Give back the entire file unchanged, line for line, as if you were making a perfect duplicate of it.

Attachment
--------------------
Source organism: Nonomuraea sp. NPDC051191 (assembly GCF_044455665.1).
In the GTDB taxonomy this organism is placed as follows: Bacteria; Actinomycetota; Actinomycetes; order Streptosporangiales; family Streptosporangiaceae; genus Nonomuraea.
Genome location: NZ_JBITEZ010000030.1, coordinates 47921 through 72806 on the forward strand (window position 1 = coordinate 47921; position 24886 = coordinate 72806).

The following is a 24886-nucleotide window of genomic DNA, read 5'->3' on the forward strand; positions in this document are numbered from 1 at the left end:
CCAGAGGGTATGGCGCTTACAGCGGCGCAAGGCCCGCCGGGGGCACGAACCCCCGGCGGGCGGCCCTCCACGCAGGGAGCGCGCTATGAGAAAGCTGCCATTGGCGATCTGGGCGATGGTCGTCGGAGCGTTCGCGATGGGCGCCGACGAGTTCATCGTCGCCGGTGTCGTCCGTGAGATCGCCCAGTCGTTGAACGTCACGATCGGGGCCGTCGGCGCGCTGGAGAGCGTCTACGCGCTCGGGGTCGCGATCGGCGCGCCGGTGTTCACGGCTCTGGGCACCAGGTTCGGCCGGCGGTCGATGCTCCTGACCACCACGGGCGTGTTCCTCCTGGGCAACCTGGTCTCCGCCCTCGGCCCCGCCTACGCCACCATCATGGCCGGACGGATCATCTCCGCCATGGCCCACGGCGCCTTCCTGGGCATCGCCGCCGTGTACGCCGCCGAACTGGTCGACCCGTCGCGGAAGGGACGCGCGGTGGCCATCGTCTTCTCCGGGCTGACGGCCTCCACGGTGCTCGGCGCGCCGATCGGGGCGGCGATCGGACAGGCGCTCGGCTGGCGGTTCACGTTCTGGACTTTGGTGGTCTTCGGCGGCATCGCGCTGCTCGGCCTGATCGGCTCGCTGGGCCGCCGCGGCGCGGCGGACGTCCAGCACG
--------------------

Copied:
Source organism: Nonomuraea sp. NPDC051191 (assembly GCF_044455665.1).
In the GTDB taxonomy this organism is placed as follows: Bacteria; Actinomycetota; Actinomycetes; order Streptosporangiales; family Streptosporangiaceae; genus Nonomuraea.
Genome location: NZ_JBITEZ010000030.1, coordinates 47921 through 72806 on the forward strand (window position 1 = coordinate 47921; position 24886 = coordinate 72806).

The following is a 24886-nucleotide window of genomic DNA, read 5'->3' on the forward strand; positions in this document are numbered from 1 at the left end:
CCAGAGGGTATGGCGCTTACAGCGGCGCAAGGCCCGCCGGGGGCACGAACCCCCGGCGGGCGGCCCTCCACGCAGGGAGCGCGCTATGAGAAAGCTGCCATTGGCGATCTGGGCGATGGTCGTCGGAGCGTTCGCGATGGGCGCCGACGAGTTCATCGTCGCCGGTGTCGTCCGTGAGATCGCCCAGTCGTTGAACGTCACGATCGGGGCCGTCGGCGCGCTGGAGAGCGTCTACGCGCTCGGGGTCGCGATCGGCGCGCCGGTGTTCACGGCTCTGGGCACCAGGTTCGGCCGGCGGTCGATGCTCCTGACCACCACGGGCGTGTTCCTCCTGGGCAACCTGGTCTCCGCCCTCGGCCCCGCCTACGCCACCATCATGGCCGGACGGATCATCTCCGCCATGGCCCACGGCGCCTTCCTGGGCATCGCCGCCGTGTACGCCGCCGAACTGGTCGACCCGTCGCGGAAGGGACGCGCGGTGGCCATCGTCTTCTCCGGGCTGACGGCCTCCACGGTGCTCGGCGCGCCGATCGGGGCGGCGATCGGACAGGCGCTCGGCTGGCGGTTCACGTTCTGGACTTTGGTGGTCTTCGGCGGCATCGCGCTGCTCGGCCTGATCGGCTCGCTGGGCCGCCGCGGCGCGGCGGACGTCCAGCACG